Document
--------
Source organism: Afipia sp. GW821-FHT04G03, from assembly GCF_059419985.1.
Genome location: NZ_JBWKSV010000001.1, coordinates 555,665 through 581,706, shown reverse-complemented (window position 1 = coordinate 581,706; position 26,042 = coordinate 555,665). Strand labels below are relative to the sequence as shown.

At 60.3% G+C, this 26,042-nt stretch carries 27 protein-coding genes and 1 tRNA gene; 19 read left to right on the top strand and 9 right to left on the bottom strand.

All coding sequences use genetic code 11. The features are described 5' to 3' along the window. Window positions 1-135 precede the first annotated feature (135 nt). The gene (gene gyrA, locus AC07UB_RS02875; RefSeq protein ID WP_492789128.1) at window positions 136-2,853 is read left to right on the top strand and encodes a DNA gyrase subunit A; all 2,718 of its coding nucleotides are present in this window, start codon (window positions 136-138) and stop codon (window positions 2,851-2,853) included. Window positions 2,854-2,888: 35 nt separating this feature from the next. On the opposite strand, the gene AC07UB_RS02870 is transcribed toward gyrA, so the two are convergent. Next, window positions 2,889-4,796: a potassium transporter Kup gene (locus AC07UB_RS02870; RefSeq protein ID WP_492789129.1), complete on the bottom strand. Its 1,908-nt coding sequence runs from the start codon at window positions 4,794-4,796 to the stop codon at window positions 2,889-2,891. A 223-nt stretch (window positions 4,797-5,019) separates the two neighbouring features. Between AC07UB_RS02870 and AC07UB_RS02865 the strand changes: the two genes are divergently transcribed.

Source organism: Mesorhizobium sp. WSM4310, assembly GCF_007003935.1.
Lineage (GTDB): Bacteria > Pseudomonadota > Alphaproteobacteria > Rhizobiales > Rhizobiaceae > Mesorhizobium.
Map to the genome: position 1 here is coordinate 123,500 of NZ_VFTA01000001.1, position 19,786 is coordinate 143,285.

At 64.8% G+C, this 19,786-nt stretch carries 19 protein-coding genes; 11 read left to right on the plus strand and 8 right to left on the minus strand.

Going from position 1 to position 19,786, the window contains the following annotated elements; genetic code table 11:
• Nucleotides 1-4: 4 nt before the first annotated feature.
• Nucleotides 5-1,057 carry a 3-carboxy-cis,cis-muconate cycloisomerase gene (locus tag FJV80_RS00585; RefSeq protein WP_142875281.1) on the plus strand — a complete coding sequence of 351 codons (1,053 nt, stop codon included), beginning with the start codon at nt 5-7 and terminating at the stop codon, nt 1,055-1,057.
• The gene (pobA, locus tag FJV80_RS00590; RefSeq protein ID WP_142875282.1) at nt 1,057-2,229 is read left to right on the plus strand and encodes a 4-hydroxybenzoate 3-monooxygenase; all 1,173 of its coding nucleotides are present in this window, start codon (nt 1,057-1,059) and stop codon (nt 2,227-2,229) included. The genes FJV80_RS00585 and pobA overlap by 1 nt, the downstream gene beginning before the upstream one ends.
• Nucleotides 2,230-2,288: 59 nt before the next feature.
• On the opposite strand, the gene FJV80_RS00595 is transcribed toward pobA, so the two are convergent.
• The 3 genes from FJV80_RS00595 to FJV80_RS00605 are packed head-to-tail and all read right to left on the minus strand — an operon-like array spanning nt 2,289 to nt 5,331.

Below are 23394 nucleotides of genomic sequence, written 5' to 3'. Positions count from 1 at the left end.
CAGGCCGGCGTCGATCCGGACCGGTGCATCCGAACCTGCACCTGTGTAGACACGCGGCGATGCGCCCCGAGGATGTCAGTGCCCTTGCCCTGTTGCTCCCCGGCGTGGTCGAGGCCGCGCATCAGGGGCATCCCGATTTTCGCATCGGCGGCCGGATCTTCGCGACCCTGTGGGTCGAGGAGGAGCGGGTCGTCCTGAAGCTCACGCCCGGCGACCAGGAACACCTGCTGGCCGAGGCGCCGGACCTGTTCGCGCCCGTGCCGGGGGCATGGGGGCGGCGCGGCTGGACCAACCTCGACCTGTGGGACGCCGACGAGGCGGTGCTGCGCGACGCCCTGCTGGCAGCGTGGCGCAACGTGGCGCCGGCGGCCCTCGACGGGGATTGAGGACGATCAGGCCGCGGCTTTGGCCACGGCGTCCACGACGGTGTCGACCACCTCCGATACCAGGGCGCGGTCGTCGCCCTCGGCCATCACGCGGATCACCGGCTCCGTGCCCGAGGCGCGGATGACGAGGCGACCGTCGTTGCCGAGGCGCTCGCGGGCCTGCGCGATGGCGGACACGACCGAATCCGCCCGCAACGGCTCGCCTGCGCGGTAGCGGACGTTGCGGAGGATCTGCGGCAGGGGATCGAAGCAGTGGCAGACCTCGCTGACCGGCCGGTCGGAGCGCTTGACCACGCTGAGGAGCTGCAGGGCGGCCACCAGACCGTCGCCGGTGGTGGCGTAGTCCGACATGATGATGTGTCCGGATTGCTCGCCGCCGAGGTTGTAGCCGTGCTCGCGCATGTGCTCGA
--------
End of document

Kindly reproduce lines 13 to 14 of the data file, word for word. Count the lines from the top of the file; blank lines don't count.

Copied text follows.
• Nucleotides 2,230-2,288: 59 nt before the next feature.
• On the opposite strand, the gene FJV80_RS00595 is transcribed toward pobA, so the two are convergent.